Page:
Bite-Sized Books has just published Healing Broken Democracies – All you need to know about Populism. Available now on Amazon. The book offers in Mark’s own words, “…non-tribal intellectual clarity surrounding the populist phenomenon”.
Mark writes, “When did many voters who struggle to make ends meet start seeing the Labour party as part of “the metropolitan elite”? When did it yet again become acceptable within so called polite society, fashionable even, to dismiss disempowered voter groups as “uneducated throwbacks”?
The middle class, Brolin contends, has overtaken the working class as the politically dominant voter group. “Money talks and so does its twin brother: political dominance. It should come as no major surprise that “bourgeois” values are back in vogue. He takes a multidimensional approach, to great effect, to clarify what is going on. He starts out by interviewing six of the world’s most brilliant thought leaders, all of them approaching the current divide between the establishment and the people from different perspectives: Daron Acemoglu, David Goodhart, Matthew Goodwin, Jonathan Haidt, Eric Kaufmann and Luigi Zingales.
Readers are thereby offered, on a silver plate, a summary of much of the very best thinking presented in relation not only to Populism but to a broad range of fields.
Mark’s key argument, following the interviews, is that Populism has this time emerged as a result of Centrist overreach. However, he also argues that the majority of disillusioned voters are not really pushing back against Centrism per se – “only” against the overshoot features of Centrism.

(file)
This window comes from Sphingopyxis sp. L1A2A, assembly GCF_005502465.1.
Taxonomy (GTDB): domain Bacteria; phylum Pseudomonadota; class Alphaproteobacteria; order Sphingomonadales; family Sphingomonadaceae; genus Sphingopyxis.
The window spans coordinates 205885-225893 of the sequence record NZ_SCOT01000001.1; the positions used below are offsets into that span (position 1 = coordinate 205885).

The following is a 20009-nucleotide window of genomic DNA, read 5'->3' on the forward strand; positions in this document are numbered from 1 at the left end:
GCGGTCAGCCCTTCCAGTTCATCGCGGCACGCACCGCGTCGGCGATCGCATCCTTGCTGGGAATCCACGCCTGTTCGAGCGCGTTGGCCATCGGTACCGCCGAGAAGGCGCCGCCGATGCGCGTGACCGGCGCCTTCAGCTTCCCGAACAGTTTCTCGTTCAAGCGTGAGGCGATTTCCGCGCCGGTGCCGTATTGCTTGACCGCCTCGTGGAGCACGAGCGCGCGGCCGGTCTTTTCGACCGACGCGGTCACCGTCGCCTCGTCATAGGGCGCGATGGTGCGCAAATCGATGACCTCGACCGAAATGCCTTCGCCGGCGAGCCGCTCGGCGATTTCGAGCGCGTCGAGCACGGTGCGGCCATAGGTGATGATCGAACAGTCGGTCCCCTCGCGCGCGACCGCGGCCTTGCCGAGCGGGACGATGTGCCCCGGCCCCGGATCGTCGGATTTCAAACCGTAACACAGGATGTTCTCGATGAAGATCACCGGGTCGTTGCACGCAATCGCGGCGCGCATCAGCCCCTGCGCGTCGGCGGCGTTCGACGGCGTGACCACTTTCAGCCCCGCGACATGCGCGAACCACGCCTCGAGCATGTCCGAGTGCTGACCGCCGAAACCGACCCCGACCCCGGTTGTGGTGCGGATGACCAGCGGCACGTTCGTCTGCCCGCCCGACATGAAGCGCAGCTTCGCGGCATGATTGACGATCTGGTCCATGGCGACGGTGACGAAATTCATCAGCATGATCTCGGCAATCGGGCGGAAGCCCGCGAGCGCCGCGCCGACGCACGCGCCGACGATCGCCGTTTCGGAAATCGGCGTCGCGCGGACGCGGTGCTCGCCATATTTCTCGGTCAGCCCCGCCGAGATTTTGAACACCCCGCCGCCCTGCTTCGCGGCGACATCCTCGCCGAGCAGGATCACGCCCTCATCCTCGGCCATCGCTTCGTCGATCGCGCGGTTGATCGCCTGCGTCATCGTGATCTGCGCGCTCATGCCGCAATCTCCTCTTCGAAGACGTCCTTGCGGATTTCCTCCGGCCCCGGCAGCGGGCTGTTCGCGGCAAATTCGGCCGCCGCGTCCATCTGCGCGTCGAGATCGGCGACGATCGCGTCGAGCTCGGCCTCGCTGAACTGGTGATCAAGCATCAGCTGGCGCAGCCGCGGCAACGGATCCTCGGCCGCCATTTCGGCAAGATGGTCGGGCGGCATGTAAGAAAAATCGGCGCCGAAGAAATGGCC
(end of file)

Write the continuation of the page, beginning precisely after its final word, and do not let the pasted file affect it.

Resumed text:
This, he says, is one of several key reasons reconciliation is perfectly possible. Contrary to others’ talk about polarisation and unbridgeable divides Mark presents plenty of evidence that positive correction is already taking place – and that acknowledgment of the Centrist overreach problem is key to not only revitalising society but also Centrism itself.
About Mark Brolin
Mark Brolin is a British-Swedish political analyst, economist, commentator and author who has had the opportunity to work within both the public and private sectors. Well-known employers include the Swedish Foreign Ministry, OMX (Nasdaq) and Cantor Fitzgerald.
He is a regular contributor to the public debate in both the UK (for example The Telegraph, The Times, CapX, City AM) and Sweden (for example Expressen, Expressen TV, Göteborgsposten). He was employed by Cantor during the September 11 disaster (Cantor was the company most severely affected; 650 of his colleagues passed). This disaster proved a career turning point for him.
Analytically he started to also focus on the threats to a vital society. He has found that groupthink, when marketed by any political camp calling the shots for a long time, will eventually turn more destabilising to society than even terrorist attacks. Since external enemies are easy to unite against while easy to spot. Political camps with institutionalised powers, on the other hand, will typically move into excess terrain unknowingly. Division will inevitably follow given that the orchestrators of the overreach will typically be the last to notice the big picture effect. Mark has remained politically unattached while a strong believer in realism and political balance rather than in the individual superiority of any particular ideology.
So, in a genuinely independent capacity he has produced political and economic analysis, on three continents, on behalf of corporations, think tanks and research institutes. He is a regular speaker on topics such as democracy, populism, political trends as well as macroeconomic trends. Mark completed a master’s degree in Economics at the Stockholm School of Economics.